CALIFORNIA | LOCAL
July 24, 2013 |
SACRAMENTO -- California children face a more difficult time finding dental coverage after the state changed their healthcare plan, according to a new report. The report, released by a Santa Monica-based advocacy organization Children's Partnership, examined dental coverage for children from low-income families who have been moved out of the Healthy Families program and into Medi-Cal. A number of dentist offices said they were not accepting new Medi-Cal patients or were not part of the program despite being listed on a government website, the report said.
CALIFORNIA | LOCAL
July 2, 1993
As members of the California State Board of Dental Examiners (the chief regulatory agency of dentistry for the state), we thank you for your public service by printing "Big Dental Plan Cheats the Poor" (June 26) and for alerting the public to potential problems when receiving dental care. We agree with your article which decries the shady practices of some dental clinics. The State Board of Dental Examiners is very concerned about practices at dental managed care clinics. We have been working to improve consumer protection in the dental clinics of our state.
July 13, 2011 |
Millions of people each year are skipping out on their annual trip to the dentist. And it's not because they're afraid of the drill. Many people just can't find a dentist or can't pay for a visit: 33.3 million Americans live in a region with a shortage of dental professionals; kids, seniors and minorities are particularly vulnerable. And because dental care usually isn't provided as part of a standard health insurance package, even under Medicare, many Americans simply can't afford it. In 2008, 4.6 million kids skipped their dental checkups because their families couldn't pay, and in 2006, only 38 percent of retirees had dental coverage.
August 17, 2009 |
Times are tough enough for Californians; they're even tougher for Californians' teeth. "One-quarter of all adults and 28% of children in California have untreated dental caries [cavities]," says Len Finocchio, a senior program officer at the California Healthcare Foundation, a health advocacy group. "Our research tells us that many people in California have been avoiding routine care that might have cost about $100 for a checkup and cleaning, and then find themselves in the emergency room, where they get only an antibiotic, a bill that can average over $600 and instructions to see a dentist."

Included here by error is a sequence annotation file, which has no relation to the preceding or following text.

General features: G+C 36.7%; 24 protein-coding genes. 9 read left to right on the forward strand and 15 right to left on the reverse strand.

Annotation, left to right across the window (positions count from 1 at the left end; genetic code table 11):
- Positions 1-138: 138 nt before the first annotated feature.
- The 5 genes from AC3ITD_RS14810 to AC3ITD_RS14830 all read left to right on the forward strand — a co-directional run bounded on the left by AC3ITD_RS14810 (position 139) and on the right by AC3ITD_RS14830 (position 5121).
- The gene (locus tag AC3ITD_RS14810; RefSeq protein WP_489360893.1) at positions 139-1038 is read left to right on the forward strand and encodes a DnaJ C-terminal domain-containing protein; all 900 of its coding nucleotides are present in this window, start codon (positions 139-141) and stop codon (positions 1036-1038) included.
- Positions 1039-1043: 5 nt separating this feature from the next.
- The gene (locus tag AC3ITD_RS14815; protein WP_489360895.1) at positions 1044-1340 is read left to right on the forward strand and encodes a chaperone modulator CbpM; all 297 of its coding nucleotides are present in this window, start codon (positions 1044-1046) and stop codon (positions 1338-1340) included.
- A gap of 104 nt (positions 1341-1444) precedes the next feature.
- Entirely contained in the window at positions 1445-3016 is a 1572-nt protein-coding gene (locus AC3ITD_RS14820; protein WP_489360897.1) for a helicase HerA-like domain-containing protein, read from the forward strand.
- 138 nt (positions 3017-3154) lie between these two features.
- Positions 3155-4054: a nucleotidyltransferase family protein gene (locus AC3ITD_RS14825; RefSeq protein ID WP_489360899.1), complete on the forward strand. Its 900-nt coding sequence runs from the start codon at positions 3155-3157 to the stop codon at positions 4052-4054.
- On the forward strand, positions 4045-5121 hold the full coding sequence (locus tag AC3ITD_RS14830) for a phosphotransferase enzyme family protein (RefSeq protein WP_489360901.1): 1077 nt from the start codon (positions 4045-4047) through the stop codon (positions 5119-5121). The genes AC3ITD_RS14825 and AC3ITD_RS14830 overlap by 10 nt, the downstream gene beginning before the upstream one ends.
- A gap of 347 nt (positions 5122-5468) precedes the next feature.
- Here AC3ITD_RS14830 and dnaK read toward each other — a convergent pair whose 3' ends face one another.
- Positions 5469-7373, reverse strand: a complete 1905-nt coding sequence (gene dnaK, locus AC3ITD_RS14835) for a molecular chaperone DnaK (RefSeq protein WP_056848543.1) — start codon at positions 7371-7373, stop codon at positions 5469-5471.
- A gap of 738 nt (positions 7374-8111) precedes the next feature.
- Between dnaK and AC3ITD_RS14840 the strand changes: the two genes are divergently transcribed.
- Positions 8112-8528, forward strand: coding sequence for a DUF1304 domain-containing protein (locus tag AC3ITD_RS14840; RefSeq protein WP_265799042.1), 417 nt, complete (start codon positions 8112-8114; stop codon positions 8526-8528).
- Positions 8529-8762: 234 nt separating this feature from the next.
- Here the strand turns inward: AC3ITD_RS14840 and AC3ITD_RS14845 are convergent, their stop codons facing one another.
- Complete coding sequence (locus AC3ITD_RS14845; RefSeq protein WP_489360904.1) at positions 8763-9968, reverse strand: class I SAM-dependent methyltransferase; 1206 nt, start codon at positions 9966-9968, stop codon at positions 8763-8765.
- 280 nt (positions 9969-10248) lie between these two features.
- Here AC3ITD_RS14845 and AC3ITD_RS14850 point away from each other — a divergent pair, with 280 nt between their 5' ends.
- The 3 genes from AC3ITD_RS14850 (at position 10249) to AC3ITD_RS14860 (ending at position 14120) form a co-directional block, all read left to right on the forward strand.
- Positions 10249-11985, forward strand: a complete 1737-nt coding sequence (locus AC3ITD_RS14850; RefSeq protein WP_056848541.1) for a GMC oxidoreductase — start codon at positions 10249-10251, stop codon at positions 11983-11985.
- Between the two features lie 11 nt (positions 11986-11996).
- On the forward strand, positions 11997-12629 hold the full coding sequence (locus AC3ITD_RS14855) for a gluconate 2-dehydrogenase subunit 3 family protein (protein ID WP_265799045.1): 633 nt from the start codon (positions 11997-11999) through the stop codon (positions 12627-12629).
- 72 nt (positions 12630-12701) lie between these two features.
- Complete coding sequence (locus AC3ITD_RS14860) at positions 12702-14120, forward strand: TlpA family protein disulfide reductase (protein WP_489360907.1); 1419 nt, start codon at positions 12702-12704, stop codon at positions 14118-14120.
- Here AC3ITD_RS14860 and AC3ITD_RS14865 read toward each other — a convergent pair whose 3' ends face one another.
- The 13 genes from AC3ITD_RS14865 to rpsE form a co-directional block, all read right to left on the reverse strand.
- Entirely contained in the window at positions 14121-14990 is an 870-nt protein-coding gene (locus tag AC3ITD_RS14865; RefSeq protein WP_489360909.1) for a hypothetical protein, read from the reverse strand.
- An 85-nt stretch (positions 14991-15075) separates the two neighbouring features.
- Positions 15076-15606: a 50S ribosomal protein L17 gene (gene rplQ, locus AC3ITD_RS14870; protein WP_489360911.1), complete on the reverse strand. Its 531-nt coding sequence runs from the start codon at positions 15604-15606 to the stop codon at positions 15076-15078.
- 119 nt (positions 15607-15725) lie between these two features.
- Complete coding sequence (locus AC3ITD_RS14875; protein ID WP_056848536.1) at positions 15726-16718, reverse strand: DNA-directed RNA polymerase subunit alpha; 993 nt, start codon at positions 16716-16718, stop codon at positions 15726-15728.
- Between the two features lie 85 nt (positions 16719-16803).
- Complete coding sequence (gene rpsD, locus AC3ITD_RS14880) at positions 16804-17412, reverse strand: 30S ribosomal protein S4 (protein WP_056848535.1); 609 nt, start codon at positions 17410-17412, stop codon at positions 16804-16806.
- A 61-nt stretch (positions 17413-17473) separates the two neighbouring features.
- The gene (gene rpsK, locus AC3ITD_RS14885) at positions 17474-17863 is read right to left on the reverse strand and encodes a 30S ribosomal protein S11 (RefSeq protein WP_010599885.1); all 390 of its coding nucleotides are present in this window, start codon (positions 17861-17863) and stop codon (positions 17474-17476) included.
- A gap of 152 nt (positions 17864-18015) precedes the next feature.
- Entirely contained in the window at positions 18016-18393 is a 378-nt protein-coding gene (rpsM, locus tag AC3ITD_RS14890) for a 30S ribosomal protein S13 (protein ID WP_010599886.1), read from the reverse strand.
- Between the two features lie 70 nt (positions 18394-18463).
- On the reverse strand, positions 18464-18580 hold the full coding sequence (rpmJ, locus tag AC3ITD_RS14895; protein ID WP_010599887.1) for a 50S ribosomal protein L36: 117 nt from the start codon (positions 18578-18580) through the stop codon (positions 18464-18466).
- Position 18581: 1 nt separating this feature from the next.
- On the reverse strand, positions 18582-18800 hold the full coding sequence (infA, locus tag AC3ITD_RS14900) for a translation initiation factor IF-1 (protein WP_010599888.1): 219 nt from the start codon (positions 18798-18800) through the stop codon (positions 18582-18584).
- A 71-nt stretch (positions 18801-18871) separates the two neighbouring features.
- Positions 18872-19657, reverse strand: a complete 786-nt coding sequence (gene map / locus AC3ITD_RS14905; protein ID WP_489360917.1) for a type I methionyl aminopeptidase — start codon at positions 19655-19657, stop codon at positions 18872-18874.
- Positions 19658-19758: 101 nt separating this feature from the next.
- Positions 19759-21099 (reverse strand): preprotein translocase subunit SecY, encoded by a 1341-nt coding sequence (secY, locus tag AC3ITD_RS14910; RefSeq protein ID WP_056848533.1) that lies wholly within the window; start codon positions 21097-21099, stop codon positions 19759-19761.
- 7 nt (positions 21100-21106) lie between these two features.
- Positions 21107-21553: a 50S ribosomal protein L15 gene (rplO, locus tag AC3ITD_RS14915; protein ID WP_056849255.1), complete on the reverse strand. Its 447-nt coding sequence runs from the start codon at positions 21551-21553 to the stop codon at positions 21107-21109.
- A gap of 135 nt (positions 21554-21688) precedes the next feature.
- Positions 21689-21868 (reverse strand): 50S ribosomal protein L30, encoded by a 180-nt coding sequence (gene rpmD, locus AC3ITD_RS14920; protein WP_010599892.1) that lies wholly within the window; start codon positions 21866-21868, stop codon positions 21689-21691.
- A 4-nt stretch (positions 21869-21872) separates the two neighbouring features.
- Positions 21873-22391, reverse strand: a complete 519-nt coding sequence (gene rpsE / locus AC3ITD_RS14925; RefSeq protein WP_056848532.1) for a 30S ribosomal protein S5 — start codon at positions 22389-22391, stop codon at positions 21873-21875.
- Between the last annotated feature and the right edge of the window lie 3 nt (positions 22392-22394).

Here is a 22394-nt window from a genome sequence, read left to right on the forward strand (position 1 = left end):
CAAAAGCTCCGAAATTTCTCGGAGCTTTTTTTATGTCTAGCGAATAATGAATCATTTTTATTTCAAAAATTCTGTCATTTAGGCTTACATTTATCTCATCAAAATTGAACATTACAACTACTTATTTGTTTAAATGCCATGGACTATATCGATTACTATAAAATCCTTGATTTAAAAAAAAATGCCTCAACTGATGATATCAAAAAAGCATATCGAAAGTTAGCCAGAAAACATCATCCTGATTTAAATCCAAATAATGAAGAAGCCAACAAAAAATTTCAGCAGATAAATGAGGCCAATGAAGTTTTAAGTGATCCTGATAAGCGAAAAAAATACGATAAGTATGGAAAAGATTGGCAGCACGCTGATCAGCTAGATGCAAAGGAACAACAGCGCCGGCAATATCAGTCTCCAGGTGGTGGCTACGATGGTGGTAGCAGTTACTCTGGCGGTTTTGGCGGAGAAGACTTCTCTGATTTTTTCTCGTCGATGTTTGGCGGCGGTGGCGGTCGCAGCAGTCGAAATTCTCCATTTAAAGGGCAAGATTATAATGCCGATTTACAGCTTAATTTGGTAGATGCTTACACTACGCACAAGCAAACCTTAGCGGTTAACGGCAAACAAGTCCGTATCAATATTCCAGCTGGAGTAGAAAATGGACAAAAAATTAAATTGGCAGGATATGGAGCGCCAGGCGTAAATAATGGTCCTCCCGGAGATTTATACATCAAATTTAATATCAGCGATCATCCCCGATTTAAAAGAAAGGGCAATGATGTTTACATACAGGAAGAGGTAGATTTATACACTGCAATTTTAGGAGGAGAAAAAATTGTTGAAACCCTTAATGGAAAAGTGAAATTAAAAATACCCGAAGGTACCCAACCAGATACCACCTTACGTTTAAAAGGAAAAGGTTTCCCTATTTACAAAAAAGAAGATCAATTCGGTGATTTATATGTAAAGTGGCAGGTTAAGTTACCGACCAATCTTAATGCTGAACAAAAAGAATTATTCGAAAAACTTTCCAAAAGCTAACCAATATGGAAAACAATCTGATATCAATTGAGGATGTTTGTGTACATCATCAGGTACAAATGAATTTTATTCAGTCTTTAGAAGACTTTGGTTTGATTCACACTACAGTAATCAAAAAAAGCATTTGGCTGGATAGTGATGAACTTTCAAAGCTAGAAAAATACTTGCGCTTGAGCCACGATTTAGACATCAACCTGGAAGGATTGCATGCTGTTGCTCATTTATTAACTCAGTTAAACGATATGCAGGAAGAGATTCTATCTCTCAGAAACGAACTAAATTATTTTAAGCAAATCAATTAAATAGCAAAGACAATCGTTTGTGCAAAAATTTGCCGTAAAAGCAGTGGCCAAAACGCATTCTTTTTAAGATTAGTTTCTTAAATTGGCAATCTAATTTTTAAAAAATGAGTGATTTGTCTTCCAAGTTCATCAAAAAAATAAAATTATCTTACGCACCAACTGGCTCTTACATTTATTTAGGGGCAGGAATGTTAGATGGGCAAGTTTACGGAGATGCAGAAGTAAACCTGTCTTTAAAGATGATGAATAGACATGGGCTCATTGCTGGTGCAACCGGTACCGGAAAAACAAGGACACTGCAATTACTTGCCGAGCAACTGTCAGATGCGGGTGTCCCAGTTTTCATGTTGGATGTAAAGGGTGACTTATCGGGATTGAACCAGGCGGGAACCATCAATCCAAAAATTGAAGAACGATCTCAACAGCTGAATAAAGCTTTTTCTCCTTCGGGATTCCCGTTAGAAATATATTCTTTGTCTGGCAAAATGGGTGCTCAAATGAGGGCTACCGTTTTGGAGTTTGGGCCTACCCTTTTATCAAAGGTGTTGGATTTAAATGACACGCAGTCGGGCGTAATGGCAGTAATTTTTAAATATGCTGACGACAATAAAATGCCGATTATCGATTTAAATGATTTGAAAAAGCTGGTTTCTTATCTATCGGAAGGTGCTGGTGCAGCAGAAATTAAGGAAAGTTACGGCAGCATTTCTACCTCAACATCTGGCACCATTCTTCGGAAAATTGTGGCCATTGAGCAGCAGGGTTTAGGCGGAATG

July 5, 2013 |
Backed by children's health advocates, California Insurance Commissioner Dave Jones is challenging the state's health insurance exchange over the way it wants to provide children's dental benefits. At issue is whether pediatric dental care should be part of the basic health insurance package sold through the exchange or sold separately. The exchange has proposed selling it on a stand-alone basis to parents. Jones says the exchange, called Covered California, is running afoul of federal and state laws and increasing costs for consumers by going that route.
CALIFORNIA | LOCAL
April 2, 1991
Congratulations on the timely article of March 19, describing the overwhelming dental problems of the less fortunate members of our community. With limited public funds and resources available to help those in need of dental care, a growing number of dental professionals are volunteering their time and skills to fill the needs of a diverse population who otherwise would lack any dental treatment. The Los Angeles Free Clinic, located at 8405 Beverly Blvd., Los Angeles, is expanding its Dental Department to provide daytime services.